I’ve had a wonderful year in publishing. Three new publications contain pieces I’ve written; and they’re collections of the short stuff, so even if you don’t like my story there’s lots of other stories to choose from, from – honestly – some of the best writers working today. And some of my oldsters are worth passing on. So, to make it easy, I’ve created a handy-dandy little reference with links and synopses and all that.

Happy times, and love, and books to all. That’s my chiefest wish.


Imaginarium 4: The Best Canadian Speculative Writing is a reprint anthology collecting speculative short fiction and poetry (science fiction, fantasy, horror, magic realism, etc.) that represents the best work published by Canadian writers in the 2014 calendar year. Put out by the fabulous CZPublications. Introduction by Margaret Atwood. That’s right. Margaret Atwood.

WHO THE HELL DOESN’T LIKE A BESTIARY??? The magic of bestiaries, or dictionaries of mythological creatures, has been captivating the human imagination since ancient times. Now, Stone Skin Press brings a fresh take on these compendiums of the fantastic with its latest anthology—Gods, Memes and Monsters. Featuring over sixty authors, this stunning international volume offers entries and short stories that range from the horrific to the humorous. The bestiary shed lights on familiar beasts that are coping in our modern era, including gorgons, minotaurs, and mantichores. It also introduces newly discovered creatures such as meme mosquitoes, trashsquatches, and urbantelopes that are thriving in the cyber age.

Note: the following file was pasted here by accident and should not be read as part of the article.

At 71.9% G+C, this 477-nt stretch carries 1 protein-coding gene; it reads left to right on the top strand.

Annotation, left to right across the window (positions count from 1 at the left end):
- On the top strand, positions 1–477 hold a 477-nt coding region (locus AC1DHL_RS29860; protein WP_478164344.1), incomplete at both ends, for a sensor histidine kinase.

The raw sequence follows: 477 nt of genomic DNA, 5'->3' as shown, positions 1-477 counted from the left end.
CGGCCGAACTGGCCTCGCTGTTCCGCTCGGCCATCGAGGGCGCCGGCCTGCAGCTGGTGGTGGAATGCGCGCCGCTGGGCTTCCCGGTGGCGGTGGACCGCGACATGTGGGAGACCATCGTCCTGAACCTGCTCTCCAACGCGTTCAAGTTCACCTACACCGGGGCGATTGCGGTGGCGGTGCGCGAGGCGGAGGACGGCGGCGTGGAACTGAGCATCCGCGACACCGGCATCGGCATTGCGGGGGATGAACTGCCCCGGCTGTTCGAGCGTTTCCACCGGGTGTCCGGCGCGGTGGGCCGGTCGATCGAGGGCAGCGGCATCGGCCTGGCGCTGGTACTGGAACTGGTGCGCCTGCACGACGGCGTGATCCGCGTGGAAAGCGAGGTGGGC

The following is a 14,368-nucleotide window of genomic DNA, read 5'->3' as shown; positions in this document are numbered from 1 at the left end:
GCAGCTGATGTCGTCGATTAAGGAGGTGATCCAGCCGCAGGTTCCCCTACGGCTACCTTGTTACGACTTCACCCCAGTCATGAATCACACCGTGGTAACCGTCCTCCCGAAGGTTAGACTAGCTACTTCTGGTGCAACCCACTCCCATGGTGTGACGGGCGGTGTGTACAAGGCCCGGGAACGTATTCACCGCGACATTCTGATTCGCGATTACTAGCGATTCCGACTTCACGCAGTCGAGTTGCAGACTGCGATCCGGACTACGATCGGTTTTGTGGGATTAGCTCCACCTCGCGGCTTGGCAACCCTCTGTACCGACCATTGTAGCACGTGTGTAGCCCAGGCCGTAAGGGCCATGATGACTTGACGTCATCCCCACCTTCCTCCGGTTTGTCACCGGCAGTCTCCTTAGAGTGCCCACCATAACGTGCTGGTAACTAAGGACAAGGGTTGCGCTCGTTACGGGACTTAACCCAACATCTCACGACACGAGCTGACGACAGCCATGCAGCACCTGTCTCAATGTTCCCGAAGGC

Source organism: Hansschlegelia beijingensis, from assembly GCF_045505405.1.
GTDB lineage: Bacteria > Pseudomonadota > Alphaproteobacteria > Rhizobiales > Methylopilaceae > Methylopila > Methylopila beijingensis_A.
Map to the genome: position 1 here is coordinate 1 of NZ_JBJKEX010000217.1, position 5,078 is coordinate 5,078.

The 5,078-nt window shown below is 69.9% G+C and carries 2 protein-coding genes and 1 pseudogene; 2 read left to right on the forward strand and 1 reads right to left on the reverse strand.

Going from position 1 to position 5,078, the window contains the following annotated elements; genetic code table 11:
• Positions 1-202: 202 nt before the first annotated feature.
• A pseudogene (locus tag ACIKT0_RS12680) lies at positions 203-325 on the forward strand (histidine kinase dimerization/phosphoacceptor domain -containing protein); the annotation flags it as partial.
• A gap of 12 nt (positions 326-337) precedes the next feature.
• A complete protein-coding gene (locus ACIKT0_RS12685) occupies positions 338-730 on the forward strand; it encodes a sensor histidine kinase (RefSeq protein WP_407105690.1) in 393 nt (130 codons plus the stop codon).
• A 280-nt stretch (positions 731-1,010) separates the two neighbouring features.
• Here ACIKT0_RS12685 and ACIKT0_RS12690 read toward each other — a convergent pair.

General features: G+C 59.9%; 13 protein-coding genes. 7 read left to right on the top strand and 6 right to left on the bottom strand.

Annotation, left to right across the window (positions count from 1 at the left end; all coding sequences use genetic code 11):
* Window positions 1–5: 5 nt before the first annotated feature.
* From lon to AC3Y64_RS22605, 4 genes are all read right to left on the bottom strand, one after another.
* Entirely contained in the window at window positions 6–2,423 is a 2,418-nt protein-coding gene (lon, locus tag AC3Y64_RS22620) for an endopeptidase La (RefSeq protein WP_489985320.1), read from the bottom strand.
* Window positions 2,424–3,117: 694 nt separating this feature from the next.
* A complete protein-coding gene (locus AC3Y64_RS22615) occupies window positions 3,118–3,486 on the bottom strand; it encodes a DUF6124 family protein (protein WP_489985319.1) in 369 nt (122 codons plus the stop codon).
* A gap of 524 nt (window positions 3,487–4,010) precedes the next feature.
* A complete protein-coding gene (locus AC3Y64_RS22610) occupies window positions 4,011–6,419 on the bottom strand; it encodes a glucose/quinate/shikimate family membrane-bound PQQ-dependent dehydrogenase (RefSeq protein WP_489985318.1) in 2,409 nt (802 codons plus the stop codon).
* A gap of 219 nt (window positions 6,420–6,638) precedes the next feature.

Playground of Lost Toys: a dynamic collection of stories that explore the mystery, awe and dread that we may have felt as children when encountering a special toy. But it goes further, to the edges of space, where the mind plays its own games. We enter a world where the magic may not have been lost, where a toy plays for keeps or computers and gods vie for the upper hand. Dolls, stuffed animals, wooden games of skill, ancient artifacts misinterpreted, and items that seek a life or even revenge; these lost toys and games bring tales of companionship, loss, revenge, hope, murder, cunning, and love, to be unearthed in the sandbox. Edited by Colleen Anderson and Ursula Pflug. A truly wonderful collection, people.